Blue Ribbon College Basketball Forecast--Florida State
The following is an EXCLUSIVE excerpt from Brassey's Inc.'s "Blue Ribbon College Basketball Forecast" profile for Florida State. We've included our "Blue Ribbon Analysis" for the upcoming season, as well as part of our team profile. For much more detail on your team and all 325 Division I teams, purchase the "Forecast" today--see below for ordering information!
Team Profile"In our system, we only have one position-point guard," Hamilton said. "A point guard and four players."
The big problem for Hamilton is that graduation claimed Delvon Arrington, FSU's four-year starter at the point. He averaged almost 34 minutes a game last year and his departure left a void that Hamilton wasn't anxious to fill with 5-11 senior walk-on Marcell Haywood (0.1 ppg, 0.4 rpg), the only returning player with any experience at that position (even if it was just 5.4 minutes a game).
"Any time you come in and take over a program, you have to assess the talent," Hamilton said. "It was obvious that by losing Delvon and only having a high school kid coming in, that we needed some experience."
The high school kid is 5-10 Todd Galloway (16.5 ppg, 7.5 apg at Notre Dame Academy in Virginia). Signed by Robinson last fall, the little playmaker is a promising prospect. But is he an impact player?
"I've coached 20 Division I kids over the last few seasons, but I've never had one with his level of fearlessness," Notre Dame coach Larry Cullinane said. "His toughness and understanding of the game are his strongest assets. He has tremendous, tremendous court IQ." But Galloway won't have to run the show as a freshman. One of the first things Hamilton did after taking the FSU job was to go out and land a junior college point guard. He signed 6-4 Nate Johnson (10.2 ppg, 7.3 apg at Moberly Area Community College in Missouri).
"He's an experienced guard," Hamilton said. "He gained a lot of experience leading his team to fifth in the junior college tournament."
Johnson could end up starting in the backcourt with another juco recruit. Late in the summer, Hamilton landed 6-4 Tim Pickett, who averaged 21.0 points and 6.1 rebounds at Indian River (Fla.) Community College. The Daytona Beach, Fla., native originally signed with South Carolina after averaging 16.0 points as a freshman at Indian River. However, the SEC denied his transfer because of a rule requiring that a junior college player spend at least three consecutive semesters at the school from which he graduates. South Carolina's loss is FSU's gain.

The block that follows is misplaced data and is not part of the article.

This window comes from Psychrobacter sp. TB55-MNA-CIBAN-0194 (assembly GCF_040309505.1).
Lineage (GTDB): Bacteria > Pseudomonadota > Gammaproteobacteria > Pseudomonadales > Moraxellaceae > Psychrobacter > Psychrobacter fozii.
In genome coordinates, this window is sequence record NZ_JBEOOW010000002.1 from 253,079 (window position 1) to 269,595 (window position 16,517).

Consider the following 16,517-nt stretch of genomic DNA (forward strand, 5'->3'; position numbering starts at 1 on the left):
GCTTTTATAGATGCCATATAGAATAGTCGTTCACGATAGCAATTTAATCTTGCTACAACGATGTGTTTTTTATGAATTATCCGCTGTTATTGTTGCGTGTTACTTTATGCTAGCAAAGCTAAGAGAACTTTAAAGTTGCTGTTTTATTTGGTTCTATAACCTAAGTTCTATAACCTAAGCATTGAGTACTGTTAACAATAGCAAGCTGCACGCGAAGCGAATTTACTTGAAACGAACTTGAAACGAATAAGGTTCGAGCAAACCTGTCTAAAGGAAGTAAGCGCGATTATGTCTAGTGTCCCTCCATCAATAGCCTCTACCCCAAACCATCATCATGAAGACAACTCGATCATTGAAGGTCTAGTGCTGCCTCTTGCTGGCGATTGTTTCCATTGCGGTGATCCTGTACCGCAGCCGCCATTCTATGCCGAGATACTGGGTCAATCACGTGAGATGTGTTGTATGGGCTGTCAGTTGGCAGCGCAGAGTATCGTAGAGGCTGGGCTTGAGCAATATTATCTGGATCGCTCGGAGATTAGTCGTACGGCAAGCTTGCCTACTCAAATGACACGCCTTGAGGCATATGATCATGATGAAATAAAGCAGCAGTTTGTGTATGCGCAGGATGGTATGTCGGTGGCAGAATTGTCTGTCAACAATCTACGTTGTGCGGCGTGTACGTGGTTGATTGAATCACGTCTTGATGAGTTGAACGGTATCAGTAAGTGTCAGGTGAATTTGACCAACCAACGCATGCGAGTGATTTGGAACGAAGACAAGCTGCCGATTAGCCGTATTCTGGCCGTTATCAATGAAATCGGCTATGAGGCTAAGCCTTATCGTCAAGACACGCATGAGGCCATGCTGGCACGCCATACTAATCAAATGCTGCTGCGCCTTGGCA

"Tim is a great shooter and a strong ball handler," Indian River coach Mike Leatherwood said. "He always plays with great intensity. He's fast and he attacks the basket."
"Tim brings experience and maturity to our basketball team," Hamilton said. "Those two aspects of his game along with his statistics speak for themselves. He is very athletic and has the versatility to play more than one position."
Blue Ribbon AnalysisBACKCOURT B
Hamilton isn't a miracle worker. He's a program builder--and it's going to take time to get Florida State out of the mess it's in.
Florida State finished next to last in the ACC last season and lost four starters and a top reserve. While Hamilton did some fancy scrambling to fill the talent gap, he got a late start and isn't bringing in the kind of talent-on paper-that league foes such as Duke, UNC and Maryland have signed.
A lot will depend on his two junior college guards, Johnson and Pickett. Both have nice credentials, but jucos don't fare all that well in the ACC. It usually takes them at least a year to adapt to the league. Among the holdovers, only Richardson appears to have star potential and he's still got a long way to go to realize it.
That doesn't mean Hamilton won't get the job done in Tallahassee, just that it will be a major shock if he generates any significant improvement in his first year. For now, his most important job will be to sell his program to the FSU fans who would rather watch baseball or spring football practice than follow ACC hoops.